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Marine Ecology Progress Series

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MEPS 352:259-268 (2007)  -  DOI:

Spatial patterns of recruitment in a demersal fish as revealed by seabird diet

Dan P. Robinette*, Julie Howar, William J. Sydeman, Nadav Nur

PRBO Conservation Science, Marine Ecology Division, 3820 Cypress Drive #11, Petaluma, California 94954, USA

ABSTRACT: Understanding recruitment in demersal fish requires determination of larval survival and delivery to appropriate settling habitats. Sanddabs Citharichthys sp. are an abundant neritic fish of Central California, an area of persistent upwelling. ‘Upwelling shadows’ develop in the lee of coastal promontories, retain surface waters, and may promote spatial variation in fish settlement. To test this hypothesis, we studied the diet and foraging dimensions of a seabird (Cepphus columba) specializing in sanddab consumption at windward and leeward sites over a 6 yr period. We integrated the bird’s take of sanddab with information on upwelling intensity and variability and sanddab larval abundance based on net sampling. Seabird diet at both sub-colonies was variable, but dominated by Age 1 sanddabs. Sanddabs were more prevalent in the diet of guillemots at the leeward site, and diet was more variable at the windward site. Persistent upwelling led to regional increases in sanddab larval abundance which, in turn, resulted in enhanced recruitment to leeward waters, as reflected in seabird diet. Pulsed upwelling was related to apparent increased recruitment in windward waters. This study is one of the first to suggest that seabird diet can be used as an indicator of spatial variability in recruitment and settlement of demersal forage fish.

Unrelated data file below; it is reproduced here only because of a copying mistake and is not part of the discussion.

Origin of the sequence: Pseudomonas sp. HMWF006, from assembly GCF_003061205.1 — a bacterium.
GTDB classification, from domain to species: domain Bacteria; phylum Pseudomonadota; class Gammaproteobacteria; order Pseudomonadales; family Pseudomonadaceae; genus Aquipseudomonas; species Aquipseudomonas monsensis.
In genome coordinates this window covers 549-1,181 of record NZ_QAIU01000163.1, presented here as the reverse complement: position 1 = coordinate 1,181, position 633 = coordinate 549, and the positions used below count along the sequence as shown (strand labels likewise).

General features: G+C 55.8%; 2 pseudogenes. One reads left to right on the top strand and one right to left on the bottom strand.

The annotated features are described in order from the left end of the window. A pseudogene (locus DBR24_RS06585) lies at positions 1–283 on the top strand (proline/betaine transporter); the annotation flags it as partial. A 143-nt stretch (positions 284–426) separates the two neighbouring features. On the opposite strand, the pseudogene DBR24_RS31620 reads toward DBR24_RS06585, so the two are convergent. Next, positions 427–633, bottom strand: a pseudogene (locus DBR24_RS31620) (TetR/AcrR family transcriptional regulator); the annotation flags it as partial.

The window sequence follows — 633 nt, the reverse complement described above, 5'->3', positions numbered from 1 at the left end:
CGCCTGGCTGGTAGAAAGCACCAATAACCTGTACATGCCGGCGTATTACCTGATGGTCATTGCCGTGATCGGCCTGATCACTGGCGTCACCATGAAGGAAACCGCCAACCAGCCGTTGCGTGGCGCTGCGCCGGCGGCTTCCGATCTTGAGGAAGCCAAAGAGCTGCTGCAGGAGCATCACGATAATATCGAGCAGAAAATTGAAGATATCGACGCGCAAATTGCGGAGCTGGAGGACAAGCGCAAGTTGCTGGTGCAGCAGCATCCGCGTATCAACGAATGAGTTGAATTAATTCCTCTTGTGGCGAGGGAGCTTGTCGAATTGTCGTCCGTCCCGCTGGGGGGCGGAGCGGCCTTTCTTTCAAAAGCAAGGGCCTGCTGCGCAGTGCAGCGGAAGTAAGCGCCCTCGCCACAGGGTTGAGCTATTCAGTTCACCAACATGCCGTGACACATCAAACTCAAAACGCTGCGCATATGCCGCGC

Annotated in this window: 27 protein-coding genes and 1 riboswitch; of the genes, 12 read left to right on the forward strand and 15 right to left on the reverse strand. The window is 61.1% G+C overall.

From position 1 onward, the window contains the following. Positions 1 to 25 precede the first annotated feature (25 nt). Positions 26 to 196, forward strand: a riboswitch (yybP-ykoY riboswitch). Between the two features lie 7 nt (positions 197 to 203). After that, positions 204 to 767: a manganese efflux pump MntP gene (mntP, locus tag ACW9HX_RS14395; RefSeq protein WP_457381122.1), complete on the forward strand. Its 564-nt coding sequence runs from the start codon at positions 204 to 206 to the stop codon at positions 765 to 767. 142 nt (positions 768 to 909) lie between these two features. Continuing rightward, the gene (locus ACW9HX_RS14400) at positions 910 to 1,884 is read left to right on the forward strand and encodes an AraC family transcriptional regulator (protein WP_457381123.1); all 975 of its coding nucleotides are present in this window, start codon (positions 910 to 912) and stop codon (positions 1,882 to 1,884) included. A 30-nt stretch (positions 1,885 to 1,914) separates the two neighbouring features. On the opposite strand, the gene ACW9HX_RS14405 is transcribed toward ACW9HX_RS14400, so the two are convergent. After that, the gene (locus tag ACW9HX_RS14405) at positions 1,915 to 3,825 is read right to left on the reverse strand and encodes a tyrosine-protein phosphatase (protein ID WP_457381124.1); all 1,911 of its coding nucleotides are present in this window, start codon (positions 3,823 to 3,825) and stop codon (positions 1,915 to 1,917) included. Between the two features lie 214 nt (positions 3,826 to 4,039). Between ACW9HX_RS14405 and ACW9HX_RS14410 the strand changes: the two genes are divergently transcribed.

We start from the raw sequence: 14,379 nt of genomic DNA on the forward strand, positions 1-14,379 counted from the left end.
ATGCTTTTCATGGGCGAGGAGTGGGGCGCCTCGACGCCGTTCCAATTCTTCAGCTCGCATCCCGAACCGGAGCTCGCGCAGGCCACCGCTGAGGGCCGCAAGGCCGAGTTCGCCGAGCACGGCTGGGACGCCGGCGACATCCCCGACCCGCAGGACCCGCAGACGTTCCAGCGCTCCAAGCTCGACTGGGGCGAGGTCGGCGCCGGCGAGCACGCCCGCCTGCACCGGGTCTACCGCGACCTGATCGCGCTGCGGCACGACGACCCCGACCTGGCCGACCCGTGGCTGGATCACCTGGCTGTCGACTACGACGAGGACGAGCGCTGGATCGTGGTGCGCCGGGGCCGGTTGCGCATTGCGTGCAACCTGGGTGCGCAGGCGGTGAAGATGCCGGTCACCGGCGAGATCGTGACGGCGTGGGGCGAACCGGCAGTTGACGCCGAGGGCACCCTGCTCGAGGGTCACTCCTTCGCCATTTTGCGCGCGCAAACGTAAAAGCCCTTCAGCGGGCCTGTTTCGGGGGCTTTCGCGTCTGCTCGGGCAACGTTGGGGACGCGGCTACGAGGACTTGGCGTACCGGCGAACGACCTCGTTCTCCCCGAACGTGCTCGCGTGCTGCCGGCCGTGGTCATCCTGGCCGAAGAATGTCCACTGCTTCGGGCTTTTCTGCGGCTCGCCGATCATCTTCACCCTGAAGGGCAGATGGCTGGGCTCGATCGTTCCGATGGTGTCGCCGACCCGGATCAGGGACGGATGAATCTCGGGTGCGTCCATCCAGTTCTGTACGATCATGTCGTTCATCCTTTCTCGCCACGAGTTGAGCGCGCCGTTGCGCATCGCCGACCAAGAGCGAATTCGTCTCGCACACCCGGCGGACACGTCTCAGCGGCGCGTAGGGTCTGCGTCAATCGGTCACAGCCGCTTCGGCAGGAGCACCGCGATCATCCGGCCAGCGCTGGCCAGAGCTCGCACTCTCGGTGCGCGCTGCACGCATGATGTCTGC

KEY WORDS: Pigeon guillemot · Sanddab · Diet · Larval abundance · Coastal promontory · Upwelling shadow · Relaxation · Demersal fish settlement

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Cite this article as: Robinette DP, Howar J, Sydeman WJ, Nur N (2007) Spatial patterns of recruitment in a demersal fish as revealed by seabird diet. Mar Ecol Prog Ser 352:259-268.

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